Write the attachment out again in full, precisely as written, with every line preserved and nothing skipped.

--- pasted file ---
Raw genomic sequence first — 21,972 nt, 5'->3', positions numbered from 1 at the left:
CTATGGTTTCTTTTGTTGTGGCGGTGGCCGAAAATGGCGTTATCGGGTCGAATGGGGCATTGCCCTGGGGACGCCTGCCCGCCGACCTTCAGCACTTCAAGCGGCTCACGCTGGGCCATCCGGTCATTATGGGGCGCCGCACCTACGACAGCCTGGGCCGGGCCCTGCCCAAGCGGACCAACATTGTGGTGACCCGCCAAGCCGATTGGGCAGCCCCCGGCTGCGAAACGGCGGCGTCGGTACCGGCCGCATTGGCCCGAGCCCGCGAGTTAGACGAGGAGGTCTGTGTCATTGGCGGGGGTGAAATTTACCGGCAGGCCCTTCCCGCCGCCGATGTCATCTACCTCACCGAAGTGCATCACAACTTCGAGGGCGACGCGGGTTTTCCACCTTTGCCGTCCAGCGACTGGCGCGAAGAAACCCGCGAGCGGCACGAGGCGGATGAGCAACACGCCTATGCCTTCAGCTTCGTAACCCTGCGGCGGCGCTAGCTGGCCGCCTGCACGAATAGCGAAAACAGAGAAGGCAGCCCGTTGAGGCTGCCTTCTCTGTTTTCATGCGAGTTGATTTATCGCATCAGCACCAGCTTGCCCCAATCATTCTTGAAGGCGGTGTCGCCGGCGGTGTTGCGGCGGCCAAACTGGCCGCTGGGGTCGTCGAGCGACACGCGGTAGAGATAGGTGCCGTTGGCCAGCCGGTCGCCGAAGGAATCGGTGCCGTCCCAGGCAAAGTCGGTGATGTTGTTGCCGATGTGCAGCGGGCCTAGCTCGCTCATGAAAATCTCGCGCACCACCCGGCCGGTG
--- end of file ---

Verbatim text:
Raw genomic sequence first — 21,972 nt, 5'->3', positions numbered from 1 at the left:
CTATGGTTTCTTTTGTTGTGGCGGTGGCCGAAAATGGCGTTATCGGGTCGAATGGGGCATTGCCCTGGGGACGCCTGCCCGCCGACCTTCAGCACTTCAAGCGGCTCACGCTGGGCCATCCGGTCATTATGGGGCGCCGCACCTACGACAGCCTGGGCCGGGCCCTGCCCAAGCGGACCAACATTGTGGTGACCCGCCAAGCCGATTGGGCAGCCCCCGGCTGCGAAACGGCGGCGTCGGTACCGGCCGCATTGGCCCGAGCCCGCGAGTTAGACGAGGAGGTCTGTGTCATTGGCGGGGGTGAAATTTACCGGCAGGCCCTTCCCGCCGCCGATGTCATCTACCTCACCGAAGTGCATCACAACTTCGAGGGCGACGCGGGTTTTCCACCTTTGCCGTCCAGCGACTGGCGCGAAGAAACCCGCGAGCGGCACGAGGCGGATGAGCAACACGCCTATGCCTTCAGCTTCGTAACCCTGCGGCGGCGCTAGCTGGCCGCCTGCACGAATAGCGAAAACAGAGAAGGCAGCCCGTTGAGGCTGCCTTCTCTGTTTTCATGCGAGTTGATTTATCGCATCAGCACCAGCTTGCCCCAATCATTCTTGAAGGCGGTGTCGCCGGCGGTGTTGCGGCGGCCAAACTGGCCGCTGGGGTCGTCGAGCGACACGCGGTAGAGATAGGTGCCGTTGGCCAGCCGGTCGCCGAAGGAATCGGTGCCGTCCCAGGCAAAGTCGGTGATGTTGTTGCCGATGTGCAGCGGGCCTAGCTCGCTCATGAAAATCTCGCGCACCACCCGGCCGGTG